Turkey detains dozens of ministry staff in post-coup investigation
Turkey detained dozens of energy and education ministry staff on Tuesday in an investigation targeting the network of a U.S.-based cleric whom Ankara accuses of orchestrating last July's attempted coup, state media said.
Some 50,000 people have been formally arrested in court cases targeting supporters of cleric Fethullah Gulen. President Tayyip Erdogan, who is meeting his U.S. counterpart Donald Trump in Washington on Tuesday, is seeking Gulen's extradition.
Arrest warrants were issued for 60 energy ministry-linked workers and 25 education ministry staff and some 40 have already been detained, state-run Anadolu news agency reported. Many of them had previously been dismissed from their posts.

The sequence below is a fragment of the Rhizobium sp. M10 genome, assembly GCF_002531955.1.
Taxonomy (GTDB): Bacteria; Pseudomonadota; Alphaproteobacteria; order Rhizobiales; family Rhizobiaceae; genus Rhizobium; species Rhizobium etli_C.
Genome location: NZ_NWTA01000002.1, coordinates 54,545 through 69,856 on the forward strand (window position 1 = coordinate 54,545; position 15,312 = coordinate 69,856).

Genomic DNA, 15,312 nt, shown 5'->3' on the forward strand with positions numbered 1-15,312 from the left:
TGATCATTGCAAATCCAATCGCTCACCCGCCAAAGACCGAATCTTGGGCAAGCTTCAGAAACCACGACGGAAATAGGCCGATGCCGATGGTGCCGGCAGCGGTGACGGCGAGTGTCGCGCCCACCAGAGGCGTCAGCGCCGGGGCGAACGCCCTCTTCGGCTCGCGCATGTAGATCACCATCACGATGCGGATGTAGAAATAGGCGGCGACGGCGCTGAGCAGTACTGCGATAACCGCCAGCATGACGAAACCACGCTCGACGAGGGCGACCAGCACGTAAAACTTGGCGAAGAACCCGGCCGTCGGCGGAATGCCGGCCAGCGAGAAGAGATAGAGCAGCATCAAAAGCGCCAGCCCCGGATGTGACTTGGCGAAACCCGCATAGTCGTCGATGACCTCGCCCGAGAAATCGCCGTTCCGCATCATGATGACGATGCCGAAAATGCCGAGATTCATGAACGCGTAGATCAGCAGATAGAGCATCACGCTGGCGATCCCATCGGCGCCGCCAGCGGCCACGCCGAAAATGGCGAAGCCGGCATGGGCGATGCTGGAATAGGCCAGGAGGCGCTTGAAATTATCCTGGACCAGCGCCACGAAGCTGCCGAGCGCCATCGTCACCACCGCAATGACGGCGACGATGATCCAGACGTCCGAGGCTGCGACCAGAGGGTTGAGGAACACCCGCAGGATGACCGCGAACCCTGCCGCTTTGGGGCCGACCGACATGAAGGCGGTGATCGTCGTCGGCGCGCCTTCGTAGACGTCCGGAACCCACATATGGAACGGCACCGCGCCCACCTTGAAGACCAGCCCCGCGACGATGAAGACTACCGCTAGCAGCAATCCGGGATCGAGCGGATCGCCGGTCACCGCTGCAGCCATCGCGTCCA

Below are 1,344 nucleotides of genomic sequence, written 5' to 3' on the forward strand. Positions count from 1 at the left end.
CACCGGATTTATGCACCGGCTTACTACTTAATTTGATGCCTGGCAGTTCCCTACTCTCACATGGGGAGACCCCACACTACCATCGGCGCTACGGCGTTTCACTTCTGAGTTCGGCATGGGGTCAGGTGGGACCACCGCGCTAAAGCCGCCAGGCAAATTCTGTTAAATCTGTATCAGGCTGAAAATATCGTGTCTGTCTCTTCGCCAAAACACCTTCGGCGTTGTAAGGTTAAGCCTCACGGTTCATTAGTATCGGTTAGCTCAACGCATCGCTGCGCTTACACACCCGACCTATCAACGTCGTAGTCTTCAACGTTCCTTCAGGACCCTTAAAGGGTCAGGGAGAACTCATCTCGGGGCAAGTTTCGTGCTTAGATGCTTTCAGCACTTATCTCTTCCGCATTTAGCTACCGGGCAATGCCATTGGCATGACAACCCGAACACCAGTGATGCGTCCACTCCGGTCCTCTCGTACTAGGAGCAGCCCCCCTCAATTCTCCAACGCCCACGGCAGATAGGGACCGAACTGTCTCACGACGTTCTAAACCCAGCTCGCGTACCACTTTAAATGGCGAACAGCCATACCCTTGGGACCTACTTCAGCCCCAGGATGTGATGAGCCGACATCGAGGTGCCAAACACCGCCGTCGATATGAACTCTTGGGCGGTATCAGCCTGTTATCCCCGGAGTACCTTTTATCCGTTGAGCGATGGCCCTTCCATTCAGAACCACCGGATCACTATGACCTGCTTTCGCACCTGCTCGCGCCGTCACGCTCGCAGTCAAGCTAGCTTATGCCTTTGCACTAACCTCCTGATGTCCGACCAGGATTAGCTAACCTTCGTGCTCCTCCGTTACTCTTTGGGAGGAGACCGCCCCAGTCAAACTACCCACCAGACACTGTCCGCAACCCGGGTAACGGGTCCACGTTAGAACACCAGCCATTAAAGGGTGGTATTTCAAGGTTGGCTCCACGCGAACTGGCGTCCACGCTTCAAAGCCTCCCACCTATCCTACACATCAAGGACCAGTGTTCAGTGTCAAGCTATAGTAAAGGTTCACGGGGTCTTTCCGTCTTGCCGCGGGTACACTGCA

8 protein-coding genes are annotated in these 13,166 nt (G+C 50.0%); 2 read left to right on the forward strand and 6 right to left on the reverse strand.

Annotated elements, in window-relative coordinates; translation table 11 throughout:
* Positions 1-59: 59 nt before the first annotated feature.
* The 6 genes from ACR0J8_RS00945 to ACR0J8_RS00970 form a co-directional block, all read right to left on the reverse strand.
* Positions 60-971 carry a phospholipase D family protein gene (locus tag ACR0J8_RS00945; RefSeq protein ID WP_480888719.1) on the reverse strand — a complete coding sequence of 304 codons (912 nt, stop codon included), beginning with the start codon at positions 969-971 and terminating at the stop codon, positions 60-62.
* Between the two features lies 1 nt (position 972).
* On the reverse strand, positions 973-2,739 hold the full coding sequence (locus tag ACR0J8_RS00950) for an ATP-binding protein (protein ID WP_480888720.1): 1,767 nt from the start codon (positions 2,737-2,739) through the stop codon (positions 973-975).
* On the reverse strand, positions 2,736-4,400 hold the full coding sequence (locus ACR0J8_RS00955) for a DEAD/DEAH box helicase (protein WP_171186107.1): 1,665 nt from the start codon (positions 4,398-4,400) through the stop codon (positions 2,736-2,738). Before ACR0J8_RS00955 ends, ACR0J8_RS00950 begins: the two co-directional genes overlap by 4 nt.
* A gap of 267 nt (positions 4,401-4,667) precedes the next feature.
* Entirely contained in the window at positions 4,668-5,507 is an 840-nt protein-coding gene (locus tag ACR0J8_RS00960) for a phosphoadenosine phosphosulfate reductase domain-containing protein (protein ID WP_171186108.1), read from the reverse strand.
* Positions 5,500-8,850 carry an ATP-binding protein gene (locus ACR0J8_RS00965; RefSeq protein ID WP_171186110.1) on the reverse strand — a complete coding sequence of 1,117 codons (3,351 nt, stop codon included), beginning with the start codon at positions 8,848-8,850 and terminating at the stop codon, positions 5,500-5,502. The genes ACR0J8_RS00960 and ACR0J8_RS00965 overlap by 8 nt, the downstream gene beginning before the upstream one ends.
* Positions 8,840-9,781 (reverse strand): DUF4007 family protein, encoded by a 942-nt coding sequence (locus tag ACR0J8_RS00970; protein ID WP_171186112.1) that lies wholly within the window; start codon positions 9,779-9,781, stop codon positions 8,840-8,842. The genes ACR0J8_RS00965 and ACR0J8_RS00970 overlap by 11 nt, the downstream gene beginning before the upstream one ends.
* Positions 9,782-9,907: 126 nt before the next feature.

Anadolu said the suspects were believed to have been users of Bylock, an encrypted messaging app the government says was used by Gulen's followers.
The arrest warrants came after a court on Monday jailed opposition newspaper Cumhuriyet's online editor pending trial on a charge of spreading terrorist propaganda, the paper said.
Editor Oguz Guven joined a dozen journalists from Cumhuriyet, long a pillar of the secularist establishment, who are already in jail facing sentences of up to 43 years in prison, accused of supporting Gulen's network.
Mass detentions were initially supported by many Turks and authorities say the measures are justified by the gravity of last July's attempted coup, in which rogue troops commandeered warplanes to bomb parliament and used tanks to kill 240 people.
But criticism has mounted as the arrests widened, with relatives of many of those detained or sacked denying their involvement in the coup and calling them victims of a purge.